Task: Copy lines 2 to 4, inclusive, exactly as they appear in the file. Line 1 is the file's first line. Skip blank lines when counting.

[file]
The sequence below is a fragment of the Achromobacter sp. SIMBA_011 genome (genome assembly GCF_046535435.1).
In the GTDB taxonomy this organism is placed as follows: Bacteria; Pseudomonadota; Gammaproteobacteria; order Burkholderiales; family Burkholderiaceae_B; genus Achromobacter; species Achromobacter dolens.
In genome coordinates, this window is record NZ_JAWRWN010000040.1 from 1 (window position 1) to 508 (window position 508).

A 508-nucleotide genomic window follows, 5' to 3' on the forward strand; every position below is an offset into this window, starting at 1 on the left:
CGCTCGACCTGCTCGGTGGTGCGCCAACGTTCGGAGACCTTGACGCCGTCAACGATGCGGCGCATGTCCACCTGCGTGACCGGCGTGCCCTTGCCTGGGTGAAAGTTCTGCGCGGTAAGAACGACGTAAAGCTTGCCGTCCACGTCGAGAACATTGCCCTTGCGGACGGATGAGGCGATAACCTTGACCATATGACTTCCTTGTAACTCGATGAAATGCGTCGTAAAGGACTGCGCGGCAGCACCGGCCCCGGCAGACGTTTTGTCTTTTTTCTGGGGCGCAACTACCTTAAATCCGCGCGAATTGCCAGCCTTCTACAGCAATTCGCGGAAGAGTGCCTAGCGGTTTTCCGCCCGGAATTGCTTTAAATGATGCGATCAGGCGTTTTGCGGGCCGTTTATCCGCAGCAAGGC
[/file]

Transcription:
In the GTDB taxonomy this organism is placed as follows: Bacteria; Pseudomonadota; Gammaproteobacteria; order Burkholderiales; family Burkholderiaceae_B; genus Achromobacter; species Achromobacter dolens.
In genome coordinates, this window is record NZ_JAWRWN010000040.1 from 1 (window position 1) to 508 (window position 508).

A 508-nucleotide genomic window follows, 5' to 3' on the forward strand; every position below is an offset into this window, starting at 1 on the left: